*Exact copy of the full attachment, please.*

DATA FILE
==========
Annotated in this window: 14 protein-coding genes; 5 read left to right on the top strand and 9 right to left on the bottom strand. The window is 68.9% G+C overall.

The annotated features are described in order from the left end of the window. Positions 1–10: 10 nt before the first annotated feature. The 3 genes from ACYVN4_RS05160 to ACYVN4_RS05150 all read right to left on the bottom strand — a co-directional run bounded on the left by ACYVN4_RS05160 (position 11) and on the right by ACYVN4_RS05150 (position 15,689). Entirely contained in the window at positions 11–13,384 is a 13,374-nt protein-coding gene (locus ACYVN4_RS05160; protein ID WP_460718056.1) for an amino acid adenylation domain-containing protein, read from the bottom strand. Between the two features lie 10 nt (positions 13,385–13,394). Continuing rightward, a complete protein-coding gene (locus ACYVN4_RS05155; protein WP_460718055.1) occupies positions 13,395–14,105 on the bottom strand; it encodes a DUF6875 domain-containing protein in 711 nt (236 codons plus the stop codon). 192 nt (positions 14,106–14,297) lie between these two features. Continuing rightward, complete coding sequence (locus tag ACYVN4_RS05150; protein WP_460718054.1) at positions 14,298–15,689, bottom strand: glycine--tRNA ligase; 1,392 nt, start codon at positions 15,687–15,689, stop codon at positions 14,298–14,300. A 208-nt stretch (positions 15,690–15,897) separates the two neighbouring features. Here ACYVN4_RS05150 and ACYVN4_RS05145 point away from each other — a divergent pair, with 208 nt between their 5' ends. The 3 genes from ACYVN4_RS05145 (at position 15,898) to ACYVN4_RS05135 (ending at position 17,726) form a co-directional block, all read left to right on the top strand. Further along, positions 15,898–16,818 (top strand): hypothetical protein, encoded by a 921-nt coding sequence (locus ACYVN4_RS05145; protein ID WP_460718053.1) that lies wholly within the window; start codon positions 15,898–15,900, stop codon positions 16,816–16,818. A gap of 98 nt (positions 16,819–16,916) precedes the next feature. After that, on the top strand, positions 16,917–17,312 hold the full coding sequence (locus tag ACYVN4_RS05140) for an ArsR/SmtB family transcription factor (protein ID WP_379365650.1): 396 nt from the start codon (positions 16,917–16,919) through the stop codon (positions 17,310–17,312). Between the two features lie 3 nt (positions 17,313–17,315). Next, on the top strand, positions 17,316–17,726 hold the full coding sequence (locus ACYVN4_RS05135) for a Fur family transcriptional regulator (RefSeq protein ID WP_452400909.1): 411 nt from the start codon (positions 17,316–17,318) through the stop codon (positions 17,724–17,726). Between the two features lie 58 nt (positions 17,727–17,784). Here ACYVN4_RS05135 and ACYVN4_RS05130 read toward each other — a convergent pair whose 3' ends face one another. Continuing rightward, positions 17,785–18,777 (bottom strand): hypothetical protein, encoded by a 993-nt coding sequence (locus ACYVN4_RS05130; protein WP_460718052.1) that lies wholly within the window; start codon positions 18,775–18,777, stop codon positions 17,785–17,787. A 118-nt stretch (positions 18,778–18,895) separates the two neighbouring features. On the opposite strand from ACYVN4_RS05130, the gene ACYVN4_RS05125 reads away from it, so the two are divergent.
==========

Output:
Annotated in this window: 14 protein-coding genes; 5 read left to right on the top strand and 9 right to left on the bottom strand. The window is 68.9% G+C overall.

The annotated features are described in order from the left end of the window. Positions 1–10: 10 nt before the first annotated feature. The 3 genes from ACYVN4_RS05160 to ACYVN4_RS05150 all read right to left on the bottom strand — a co-directional run bounded on the left by ACYVN4_RS05160 (position 11) and on the right by ACYVN4_RS05150 (position 15,689). Entirely contained in the window at positions 11–13,384 is a 13,374-nt protein-coding gene (locus ACYVN4_RS05160; protein ID WP_460718056.1) for an amino acid adenylation domain-containing protein, read from the bottom strand. Between the two features lie 10 nt (positions 13,385–13,394). Continuing rightward, a complete protein-coding gene (locus ACYVN4_RS05155; protein WP_460718055.1) occupies positions 13,395–14,105 on the bottom strand; it encodes a DUF6875 domain-containing protein in 711 nt (236 codons plus the stop codon). 192 nt (positions 14,106–14,297) lie between these two features. Continuing rightward, complete coding sequence (locus tag ACYVN4_RS05150; protein WP_460718054.1) at positions 14,298–15,689, bottom strand: glycine--tRNA ligase; 1,392 nt, start codon at positions 15,687–15,689, stop codon at positions 14,298–14,300. A 208-nt stretch (positions 15,690–15,897) separates the two neighbouring features. Here ACYVN4_RS05150 and ACYVN4_RS05145 point away from each other — a divergent pair, with 208 nt between their 5' ends. The 3 genes from ACYVN4_RS05145 (at position 15,898) to ACYVN4_RS05135 (ending at position 17,726) form a co-directional block, all read left to right on the top strand. Further along, positions 15,898–16,818 (top strand): hypothetical protein, encoded by a 921-nt coding sequence (locus ACYVN4_RS05145; protein ID WP_460718053.1) that lies wholly within the window; start codon positions 15,898–15,900, stop codon positions 16,816–16,818. A gap of 98 nt (positions 16,819–16,916) precedes the next feature. After that, on the top strand, positions 16,917–17,312 hold the full coding sequence (locus tag ACYVN4_RS05140) for an ArsR/SmtB family transcription factor (protein ID WP_379365650.1): 396 nt from the start codon (positions 16,917–16,919) through the stop codon (positions 17,310–17,312). Between the two features lie 3 nt (positions 17,313–17,315). Next, on the top strand, positions 17,316–17,726 hold the full coding sequence (locus ACYVN4_RS05135) for a Fur family transcriptional regulator (RefSeq protein ID WP_452400909.1): 411 nt from the start codon (positions 17,316–17,318) through the stop codon (positions 17,724–17,726). Between the two features lie 58 nt (positions 17,727–17,784). Here ACYVN4_RS05135 and ACYVN4_RS05130 read toward each other — a convergent pair whose 3' ends face one another. Continuing rightward, positions 17,785–18,777 (bottom strand): hypothetical protein, encoded by a 993-nt coding sequence (locus ACYVN4_RS05130; protein WP_460718052.1) that lies wholly within the window; start codon positions 18,775–18,777, stop codon positions 17,785–17,787. A 118-nt stretch (positions 18,778–18,895) separates the two neighbouring features. On the opposite strand from ACYVN4_RS05130, the gene ACYVN4_RS05125 reads away from it, so the two are divergent.